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Mediation And Jurisprudence - Aspiring To Complete Justice

A J Jawad
1 April 2020 12:45 PM GMT
Mediation And Jurisprudence - Aspiring To Complete Justice
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Gone are the days when you spoke of "mediation" and people would mistake it to be "meditation". Even my computer has stopped doing an auto correct. But have we gone far enough in understanding mediation? Mediation is still regarded as a poorer cousin of the conventional adversarial processes like litigation and arbitration. It is understood as an ad hoc process of settlement of disputes at best and a kangaroo court at worst, in sharp contrast to the gravitas associated with litigation and arbitration. The question I therefore propose to discuss here is whether mediation is just another ADR? Or is there a jurisprudential basis for it? Is mediation backed by any theories of law?

In my very limited understanding of jurisprudence, I believe that mediation has a foundational basis in one of the most ancient jurisprudential theories, viz. the Natural Law Theory, before it was replaced by the Theory of Legal Positivism. The idea here is not to do an in-depth treatise on mediation and jurisprudence but to place this idea before a larger and more learned audience for either contestation or corroboration and to possibly initiate a discussion on whether mediation has a more qualitative role to play in the realisation of justice.

Having conducted mediation training programs for lawyers and judges all over India, I have come across, without exception, expressions of incredulity and surprise, when the realisation dawns that mediation is not just an ad hoc process or a kangaroo court, where parties are advised, counselled, and, may be, even coerced and bullied into reaching an agreement. The delegates are surprised to discover the sophistication and the fine nuances of the process, the complexity of the mediator's role, and they simply cannot believe that it is not mediation if the parties do not determine the outcome.

As we all know, our present system of jurisprudence – our courts, legislatures and institutions of justice – are based on the "Positive Law Theory", later called "Legal Positivism". John Austin (1797-1859) defined law as "A rule laid down for the guidance of an intelligent being by an intelligent being having power over him." This theory of law contemplated a sovereign-made law which would be distinct from law based on reason and morality, in other words "Natural Law".

In contrast, the Natural Law Theory maintains that law should be based on reason, morality and goodness. The Natural Law Theory, owing its origin to the Greeks and the Stoics like Socrates, Plato and Aristotle, argues that the higher law or the common law, as distinguished from localised customs and conventions, should be based on nature. The Stoics argued that there was a "rational and purposeful" order to the universe and law has to be discovered through the use of reason and an understanding of what is good and what is evil. Though people like Augustine and Aquinas later conflated Natural Law with Divine Law, I am restricting this discussion to Natural Law as defined by the Stoics.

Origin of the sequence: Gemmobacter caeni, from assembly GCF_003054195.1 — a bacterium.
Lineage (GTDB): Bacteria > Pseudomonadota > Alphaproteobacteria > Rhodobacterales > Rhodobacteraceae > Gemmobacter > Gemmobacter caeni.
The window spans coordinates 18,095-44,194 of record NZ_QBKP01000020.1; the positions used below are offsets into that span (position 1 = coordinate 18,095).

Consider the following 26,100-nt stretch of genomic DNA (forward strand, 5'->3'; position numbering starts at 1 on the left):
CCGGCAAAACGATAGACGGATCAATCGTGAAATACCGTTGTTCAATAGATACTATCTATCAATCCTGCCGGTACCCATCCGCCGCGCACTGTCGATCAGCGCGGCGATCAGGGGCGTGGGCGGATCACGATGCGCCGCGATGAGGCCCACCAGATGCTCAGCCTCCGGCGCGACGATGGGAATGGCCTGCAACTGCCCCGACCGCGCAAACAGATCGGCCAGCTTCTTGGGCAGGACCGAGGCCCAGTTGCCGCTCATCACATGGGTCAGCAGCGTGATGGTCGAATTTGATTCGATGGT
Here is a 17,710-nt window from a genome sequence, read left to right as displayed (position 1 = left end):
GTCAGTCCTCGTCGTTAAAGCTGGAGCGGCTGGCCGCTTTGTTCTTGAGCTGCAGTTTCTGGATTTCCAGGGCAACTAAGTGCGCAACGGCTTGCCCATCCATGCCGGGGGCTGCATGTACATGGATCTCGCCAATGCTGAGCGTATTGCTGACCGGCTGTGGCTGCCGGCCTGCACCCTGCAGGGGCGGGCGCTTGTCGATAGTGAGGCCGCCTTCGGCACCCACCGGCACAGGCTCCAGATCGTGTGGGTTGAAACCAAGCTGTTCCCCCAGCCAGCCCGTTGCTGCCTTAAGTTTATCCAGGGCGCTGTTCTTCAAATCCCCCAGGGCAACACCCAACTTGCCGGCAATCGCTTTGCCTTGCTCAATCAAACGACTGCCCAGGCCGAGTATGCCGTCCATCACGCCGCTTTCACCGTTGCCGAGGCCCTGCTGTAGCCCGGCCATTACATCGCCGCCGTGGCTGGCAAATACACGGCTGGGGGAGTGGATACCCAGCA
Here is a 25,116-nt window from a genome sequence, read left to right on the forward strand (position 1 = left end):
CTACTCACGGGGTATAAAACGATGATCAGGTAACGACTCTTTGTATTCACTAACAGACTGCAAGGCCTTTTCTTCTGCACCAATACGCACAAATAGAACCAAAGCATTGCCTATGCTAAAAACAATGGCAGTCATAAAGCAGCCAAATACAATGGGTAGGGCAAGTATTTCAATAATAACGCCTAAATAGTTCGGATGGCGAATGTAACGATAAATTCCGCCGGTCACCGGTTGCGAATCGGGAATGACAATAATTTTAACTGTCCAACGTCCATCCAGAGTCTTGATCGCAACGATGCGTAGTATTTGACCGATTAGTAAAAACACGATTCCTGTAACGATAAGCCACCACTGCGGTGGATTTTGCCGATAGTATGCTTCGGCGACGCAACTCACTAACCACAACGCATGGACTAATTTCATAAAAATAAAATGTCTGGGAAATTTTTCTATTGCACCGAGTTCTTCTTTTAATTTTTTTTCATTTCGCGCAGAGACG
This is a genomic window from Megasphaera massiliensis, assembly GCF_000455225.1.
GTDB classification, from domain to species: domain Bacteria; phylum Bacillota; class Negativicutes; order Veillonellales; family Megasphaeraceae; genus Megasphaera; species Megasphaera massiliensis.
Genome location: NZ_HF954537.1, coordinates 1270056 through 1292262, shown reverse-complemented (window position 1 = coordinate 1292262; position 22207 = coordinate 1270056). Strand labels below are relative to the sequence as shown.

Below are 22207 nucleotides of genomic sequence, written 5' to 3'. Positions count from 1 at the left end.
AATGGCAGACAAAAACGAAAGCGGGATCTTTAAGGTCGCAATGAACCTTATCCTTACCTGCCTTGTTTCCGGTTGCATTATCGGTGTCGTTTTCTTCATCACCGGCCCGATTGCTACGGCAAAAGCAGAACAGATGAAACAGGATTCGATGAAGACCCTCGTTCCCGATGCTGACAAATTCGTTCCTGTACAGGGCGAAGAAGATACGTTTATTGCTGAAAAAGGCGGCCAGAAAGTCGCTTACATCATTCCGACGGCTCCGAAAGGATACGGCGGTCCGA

Our legal system today is based on the Theory of Legal Positivism symbolised by the institutionalised justice delivery system. Viewed from the prism of rendering justice, the question arises as to whether this system has always succeeded in rendering "complete" justice. I have asked this question, particularly to judges, whether they have come across a situation where reason and common sense tell them that one of the parties is right, but the law favours the other party and hence they have had to decide in favour of the other party, much against this voice of reason. And the answer has always been "Yes, several times". Even the Supreme Court has held that, where there is a conflict between "law" and "equity", law has to prevail. In other words, Legal Positivism means "rule of law" that may not necessarily result in "rule of justice" threatening the maxim "Fiat Justitia Ruat Caelum" (Let Justice be done, though the heavens may fall). Legal Positivism confines "justice" in a strait jacket circumscribed by laws, leading to a possible conflict between "justice according to law", or "legal justice" and "justice according to conscience" or "complete justice" proving Mr. Bumble right in his lament in Oliver Twist "If the law supposes that, the law is a ass – a idiot".